You have a lot of choices about who you see for you medical needs, and – of course – when it comes to your health, you want the very best. And that’s me. Yes, I realize the “in the box” thinkers will tell you that you should see someone who’s been to “medical school” and is an “M.D.” and isn’t “totally creeped out” at the concept of doing surgery, but choosing me as your primary care physician is a decision you’ll cherish for the rest of your life.
But don’t just take my word for it. Check out my qualifications – most of which come from watching TV (can your current doctor make that claim?) – and decide for yourself why you should please hire me to be your doctor.
To me, you’re not just a number. You’re not just a an ailment. You’re a person. A person with an ailment who will be given an ID number.
I’ve taken a CPR/First Aid class, like 4 times. Those videos where the people burn themselves, or faint, or whatever? Got ‘em memorized at this point. If I see you about to unload a heavy crate, and everyone’s dressed about 16 years out of date, and everything looks cheaply shot, and no one’s dialogue sounds convincing? I’ll know something’s up and get ready.
I understand from TV that I will need to use the shock-paddles constantly. Whether it’s a light cold or a gunshot to the chest – grab the paddles and start blasting. It cures everything, including being attacked with shock paddles.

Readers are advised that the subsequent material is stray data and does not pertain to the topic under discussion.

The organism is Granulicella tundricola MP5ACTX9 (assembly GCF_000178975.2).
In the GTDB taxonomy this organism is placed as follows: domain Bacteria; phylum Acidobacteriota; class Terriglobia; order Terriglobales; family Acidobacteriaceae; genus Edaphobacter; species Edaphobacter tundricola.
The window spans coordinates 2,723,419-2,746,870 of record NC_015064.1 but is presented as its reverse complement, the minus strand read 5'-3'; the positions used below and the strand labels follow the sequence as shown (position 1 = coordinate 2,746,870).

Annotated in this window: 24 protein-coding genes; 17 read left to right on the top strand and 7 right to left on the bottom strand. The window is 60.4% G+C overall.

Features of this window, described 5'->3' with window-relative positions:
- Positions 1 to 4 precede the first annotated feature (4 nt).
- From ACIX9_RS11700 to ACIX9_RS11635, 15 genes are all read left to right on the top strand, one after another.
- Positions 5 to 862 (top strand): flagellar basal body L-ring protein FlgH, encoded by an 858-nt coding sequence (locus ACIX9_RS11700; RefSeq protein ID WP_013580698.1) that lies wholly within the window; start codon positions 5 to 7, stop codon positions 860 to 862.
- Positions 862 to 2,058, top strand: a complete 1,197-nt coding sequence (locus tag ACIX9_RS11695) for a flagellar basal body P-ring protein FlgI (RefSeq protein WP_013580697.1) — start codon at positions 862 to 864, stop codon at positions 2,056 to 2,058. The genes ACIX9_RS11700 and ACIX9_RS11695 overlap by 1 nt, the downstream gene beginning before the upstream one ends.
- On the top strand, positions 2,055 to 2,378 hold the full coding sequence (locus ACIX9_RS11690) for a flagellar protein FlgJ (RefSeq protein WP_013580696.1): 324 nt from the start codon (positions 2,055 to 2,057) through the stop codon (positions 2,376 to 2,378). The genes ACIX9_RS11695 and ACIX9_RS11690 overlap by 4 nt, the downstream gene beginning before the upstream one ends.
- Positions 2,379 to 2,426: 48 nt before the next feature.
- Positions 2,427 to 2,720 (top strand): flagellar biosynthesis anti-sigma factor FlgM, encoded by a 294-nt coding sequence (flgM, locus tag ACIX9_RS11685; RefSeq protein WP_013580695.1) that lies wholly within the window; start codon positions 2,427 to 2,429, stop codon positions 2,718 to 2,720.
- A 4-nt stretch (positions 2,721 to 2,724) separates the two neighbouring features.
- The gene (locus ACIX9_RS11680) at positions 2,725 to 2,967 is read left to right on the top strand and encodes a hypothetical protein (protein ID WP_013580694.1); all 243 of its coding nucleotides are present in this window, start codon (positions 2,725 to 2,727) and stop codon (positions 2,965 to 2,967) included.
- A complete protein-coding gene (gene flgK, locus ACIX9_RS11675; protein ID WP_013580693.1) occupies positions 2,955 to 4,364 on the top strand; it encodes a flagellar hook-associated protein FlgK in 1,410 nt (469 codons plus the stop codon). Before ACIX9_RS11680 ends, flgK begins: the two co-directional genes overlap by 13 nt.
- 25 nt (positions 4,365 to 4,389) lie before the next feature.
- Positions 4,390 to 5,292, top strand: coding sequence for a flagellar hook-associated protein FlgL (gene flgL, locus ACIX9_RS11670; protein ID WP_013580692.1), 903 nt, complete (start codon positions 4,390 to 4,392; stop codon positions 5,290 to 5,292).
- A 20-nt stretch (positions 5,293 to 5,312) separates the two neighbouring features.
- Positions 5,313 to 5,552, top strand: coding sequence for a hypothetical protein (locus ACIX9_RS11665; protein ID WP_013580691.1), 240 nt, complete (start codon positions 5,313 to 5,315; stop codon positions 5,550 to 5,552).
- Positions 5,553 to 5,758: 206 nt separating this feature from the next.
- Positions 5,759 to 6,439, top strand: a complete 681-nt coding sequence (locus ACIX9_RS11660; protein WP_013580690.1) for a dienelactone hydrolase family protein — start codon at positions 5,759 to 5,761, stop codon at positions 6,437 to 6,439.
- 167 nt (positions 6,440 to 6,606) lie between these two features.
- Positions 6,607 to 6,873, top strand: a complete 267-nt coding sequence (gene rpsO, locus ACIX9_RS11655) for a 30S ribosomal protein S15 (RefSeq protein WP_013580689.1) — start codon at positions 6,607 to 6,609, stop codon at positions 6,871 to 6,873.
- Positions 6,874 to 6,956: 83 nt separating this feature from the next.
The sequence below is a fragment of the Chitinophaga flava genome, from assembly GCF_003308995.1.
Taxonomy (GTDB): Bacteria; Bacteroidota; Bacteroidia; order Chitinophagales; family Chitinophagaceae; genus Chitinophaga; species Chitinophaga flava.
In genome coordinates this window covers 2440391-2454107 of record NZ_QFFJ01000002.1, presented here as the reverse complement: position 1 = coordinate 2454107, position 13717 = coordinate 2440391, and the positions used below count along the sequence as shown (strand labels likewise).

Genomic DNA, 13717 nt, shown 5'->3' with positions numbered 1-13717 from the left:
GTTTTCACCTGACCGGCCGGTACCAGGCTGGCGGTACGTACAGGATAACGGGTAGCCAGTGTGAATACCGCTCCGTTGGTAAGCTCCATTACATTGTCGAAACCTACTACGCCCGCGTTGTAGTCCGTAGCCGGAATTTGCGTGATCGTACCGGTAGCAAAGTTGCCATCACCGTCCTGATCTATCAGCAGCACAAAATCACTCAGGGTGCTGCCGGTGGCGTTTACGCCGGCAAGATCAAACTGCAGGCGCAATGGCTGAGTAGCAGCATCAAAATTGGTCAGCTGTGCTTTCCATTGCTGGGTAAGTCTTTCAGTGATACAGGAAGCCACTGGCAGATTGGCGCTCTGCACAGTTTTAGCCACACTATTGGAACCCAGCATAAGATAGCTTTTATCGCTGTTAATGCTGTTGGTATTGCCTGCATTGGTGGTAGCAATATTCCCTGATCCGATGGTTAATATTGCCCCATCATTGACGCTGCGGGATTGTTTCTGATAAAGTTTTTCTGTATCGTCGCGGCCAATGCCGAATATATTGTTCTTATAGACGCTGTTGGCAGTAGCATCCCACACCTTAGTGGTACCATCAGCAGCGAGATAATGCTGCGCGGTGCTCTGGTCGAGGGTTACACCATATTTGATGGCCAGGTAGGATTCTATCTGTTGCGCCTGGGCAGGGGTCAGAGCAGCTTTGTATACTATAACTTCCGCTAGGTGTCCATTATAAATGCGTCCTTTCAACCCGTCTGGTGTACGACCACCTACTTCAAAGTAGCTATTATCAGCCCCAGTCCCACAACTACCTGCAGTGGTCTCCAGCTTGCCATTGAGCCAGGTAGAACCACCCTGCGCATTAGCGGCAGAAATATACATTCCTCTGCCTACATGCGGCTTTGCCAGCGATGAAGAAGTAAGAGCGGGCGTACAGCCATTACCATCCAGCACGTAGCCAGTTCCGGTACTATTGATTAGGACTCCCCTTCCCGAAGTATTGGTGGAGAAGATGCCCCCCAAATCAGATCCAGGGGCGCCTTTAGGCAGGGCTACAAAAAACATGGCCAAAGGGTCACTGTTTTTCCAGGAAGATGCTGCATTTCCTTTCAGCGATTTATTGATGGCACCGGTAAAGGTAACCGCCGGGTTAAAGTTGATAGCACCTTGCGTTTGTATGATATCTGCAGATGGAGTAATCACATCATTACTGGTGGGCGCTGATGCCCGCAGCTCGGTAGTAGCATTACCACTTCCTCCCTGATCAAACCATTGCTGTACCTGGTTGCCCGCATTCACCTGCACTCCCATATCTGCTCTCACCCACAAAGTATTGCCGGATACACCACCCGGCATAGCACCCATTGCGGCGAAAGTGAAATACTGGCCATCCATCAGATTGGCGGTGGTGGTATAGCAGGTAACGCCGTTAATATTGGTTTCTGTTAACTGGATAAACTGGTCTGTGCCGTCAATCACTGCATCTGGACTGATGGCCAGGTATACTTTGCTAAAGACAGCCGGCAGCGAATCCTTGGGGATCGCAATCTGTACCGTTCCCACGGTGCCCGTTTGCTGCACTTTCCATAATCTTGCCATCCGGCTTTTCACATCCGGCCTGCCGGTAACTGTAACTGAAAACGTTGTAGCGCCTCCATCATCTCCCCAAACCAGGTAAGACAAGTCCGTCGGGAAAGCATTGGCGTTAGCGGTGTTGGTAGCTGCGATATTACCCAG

The Chinese have an old story about a good doctor who can cure disease and is famous throughout the land, a better doctor who can stop disease before it gets serious and is known in his town, and the best doctor who can stop disease before it starts and is known by very few people at all. No one thinks I’m a good doctor. Think about it.
My waiting room will have a water slide.
I look quite a bit like Patrick Dempsey, who plays Doctor Something on that show I’ve never seen. Always have looked like him. You want to now what I looked like in high school? Watch Can’t Buy Me Love. College? With Honors. Here’s me going to a costume party last Fall.
I will tell you what you have in Latin, so you know how smart I am. ”Doctor,” you’ll say. ”I have a nail in my foot.” ”You very well may have a nail in your foot,” I’ll say condescendingly. Then after a lot of tests I’ll tell you that you have Pede-Calvum, and pull the nail out.
I am tortured by something. I haven’t decided what, but it will make me miserable. It will keep me from maintaining healthy relationships, but it will also by the thing that makes me such a damn good doctor.
We all hate the idea of going to the doctor and them thinking we’re a big wuss. ”It’s a cold, you big baby,” we’re afraid they’ll say. “You’re pathetic.” If you come to me with something dinky, well, I’ll tell you it’s dengue fever or smallpox or something. Then I’ll be like, “My God, how have you withstood the pain? You are a remarkable, heroic person.” Won’t that be nice? Then I’ll tell you there’s just, that morning, been a break-through and I can cure it; and I’ll prescribe you some Nyquil.
Even better: if you should have something serious, I’ll tell you it’s just a cold.
I look forward to hearing from you. You’ll need to make an appointment with my secretary, and I should be able to get you in in about 10 months.